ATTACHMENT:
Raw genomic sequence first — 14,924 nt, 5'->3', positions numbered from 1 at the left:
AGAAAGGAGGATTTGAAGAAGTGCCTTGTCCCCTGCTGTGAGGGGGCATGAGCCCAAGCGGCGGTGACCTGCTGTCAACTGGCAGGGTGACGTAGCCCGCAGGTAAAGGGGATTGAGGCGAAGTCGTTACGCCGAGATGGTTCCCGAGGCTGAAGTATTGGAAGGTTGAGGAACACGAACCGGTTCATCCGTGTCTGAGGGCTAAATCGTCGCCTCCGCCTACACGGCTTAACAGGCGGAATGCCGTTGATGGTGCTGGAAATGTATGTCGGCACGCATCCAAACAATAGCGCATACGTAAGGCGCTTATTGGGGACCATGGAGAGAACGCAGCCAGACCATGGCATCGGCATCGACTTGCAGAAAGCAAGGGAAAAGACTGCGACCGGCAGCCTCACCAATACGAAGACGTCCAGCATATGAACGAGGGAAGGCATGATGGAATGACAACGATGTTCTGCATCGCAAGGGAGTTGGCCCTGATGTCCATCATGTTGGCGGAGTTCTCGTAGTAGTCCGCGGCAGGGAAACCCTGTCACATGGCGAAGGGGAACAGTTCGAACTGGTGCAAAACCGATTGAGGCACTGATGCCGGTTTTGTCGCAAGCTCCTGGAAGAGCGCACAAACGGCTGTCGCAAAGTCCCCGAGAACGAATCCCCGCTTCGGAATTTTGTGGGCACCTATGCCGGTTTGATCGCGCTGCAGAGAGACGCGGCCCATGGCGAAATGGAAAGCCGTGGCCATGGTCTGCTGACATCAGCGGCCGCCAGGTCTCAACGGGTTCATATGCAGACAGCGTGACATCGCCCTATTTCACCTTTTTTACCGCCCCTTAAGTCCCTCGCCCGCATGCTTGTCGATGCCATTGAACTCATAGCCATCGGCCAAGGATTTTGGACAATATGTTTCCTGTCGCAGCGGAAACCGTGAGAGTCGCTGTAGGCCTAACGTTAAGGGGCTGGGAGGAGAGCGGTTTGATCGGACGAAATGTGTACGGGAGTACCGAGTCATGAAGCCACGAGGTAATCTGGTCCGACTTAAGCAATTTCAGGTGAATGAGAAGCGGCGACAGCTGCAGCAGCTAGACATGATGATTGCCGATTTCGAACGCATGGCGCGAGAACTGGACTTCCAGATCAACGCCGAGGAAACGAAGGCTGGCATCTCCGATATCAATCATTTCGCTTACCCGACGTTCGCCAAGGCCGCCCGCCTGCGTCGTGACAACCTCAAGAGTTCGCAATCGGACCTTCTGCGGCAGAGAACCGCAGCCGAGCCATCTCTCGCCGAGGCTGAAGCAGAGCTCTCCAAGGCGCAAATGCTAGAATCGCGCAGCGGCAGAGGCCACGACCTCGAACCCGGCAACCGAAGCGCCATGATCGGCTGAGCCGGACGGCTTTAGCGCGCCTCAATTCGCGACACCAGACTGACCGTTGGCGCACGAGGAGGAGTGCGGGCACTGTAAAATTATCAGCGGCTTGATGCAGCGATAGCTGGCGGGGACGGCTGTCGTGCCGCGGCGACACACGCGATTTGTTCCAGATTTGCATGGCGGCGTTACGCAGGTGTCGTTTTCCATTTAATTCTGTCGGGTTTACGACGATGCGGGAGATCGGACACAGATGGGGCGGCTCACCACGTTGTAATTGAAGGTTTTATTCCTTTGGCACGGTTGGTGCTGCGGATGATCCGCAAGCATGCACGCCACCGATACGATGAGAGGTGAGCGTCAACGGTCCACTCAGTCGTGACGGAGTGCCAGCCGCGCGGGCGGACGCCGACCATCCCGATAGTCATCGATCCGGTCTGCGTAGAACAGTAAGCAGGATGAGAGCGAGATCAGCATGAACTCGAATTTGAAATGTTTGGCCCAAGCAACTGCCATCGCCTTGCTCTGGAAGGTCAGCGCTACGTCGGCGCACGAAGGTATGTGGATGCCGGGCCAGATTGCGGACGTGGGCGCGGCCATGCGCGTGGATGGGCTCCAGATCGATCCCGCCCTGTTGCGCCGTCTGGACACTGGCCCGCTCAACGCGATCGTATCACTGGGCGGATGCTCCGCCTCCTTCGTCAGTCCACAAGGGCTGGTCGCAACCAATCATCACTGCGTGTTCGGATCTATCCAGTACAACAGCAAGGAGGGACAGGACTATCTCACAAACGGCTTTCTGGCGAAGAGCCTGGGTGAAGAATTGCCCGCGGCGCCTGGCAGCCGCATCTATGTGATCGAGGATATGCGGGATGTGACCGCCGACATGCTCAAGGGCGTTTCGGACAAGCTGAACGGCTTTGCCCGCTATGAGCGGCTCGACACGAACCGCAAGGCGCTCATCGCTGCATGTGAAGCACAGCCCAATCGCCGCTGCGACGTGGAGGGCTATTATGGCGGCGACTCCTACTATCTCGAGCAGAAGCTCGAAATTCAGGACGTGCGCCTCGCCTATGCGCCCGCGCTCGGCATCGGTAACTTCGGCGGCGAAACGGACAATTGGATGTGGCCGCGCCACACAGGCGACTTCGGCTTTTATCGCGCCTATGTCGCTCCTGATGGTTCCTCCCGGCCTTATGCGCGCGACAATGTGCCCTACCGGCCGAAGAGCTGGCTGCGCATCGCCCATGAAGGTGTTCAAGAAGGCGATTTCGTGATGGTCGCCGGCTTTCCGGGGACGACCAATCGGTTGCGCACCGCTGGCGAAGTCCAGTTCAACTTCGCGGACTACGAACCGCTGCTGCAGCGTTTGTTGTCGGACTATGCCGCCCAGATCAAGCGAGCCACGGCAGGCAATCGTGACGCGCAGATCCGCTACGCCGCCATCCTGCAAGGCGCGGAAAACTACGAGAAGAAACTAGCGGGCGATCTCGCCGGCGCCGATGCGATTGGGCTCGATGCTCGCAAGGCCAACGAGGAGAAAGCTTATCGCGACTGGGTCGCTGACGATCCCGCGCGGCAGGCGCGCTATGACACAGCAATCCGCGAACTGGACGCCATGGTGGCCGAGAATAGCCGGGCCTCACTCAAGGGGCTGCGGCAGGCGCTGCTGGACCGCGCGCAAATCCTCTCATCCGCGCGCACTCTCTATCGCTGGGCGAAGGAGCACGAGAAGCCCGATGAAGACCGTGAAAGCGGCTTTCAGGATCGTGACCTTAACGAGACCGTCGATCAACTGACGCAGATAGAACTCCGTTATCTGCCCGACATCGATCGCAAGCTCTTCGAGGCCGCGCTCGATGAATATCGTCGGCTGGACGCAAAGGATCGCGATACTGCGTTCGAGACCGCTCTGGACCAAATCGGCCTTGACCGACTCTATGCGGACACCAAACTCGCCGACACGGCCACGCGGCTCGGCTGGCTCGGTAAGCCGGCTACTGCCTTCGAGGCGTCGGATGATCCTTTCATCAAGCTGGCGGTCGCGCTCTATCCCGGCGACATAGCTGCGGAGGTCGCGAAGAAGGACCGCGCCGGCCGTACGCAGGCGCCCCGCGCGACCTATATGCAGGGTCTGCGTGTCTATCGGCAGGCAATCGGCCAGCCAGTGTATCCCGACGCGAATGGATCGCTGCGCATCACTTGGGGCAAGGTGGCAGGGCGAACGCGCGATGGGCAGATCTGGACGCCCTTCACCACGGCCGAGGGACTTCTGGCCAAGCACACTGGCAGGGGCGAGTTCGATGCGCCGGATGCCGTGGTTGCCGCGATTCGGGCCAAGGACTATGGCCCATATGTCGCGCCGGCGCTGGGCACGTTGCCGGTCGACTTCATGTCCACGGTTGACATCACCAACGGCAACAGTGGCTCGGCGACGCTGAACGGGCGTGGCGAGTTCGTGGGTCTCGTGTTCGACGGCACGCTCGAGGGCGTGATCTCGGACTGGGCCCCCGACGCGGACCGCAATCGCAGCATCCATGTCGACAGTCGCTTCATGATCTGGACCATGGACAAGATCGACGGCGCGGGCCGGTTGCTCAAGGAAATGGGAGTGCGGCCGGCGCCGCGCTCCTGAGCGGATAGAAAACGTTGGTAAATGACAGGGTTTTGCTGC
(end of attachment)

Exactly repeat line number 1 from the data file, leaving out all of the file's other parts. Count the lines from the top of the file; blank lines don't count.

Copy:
Raw genomic sequence first — 14,924 nt, 5'->3', positions numbered from 1 at the left: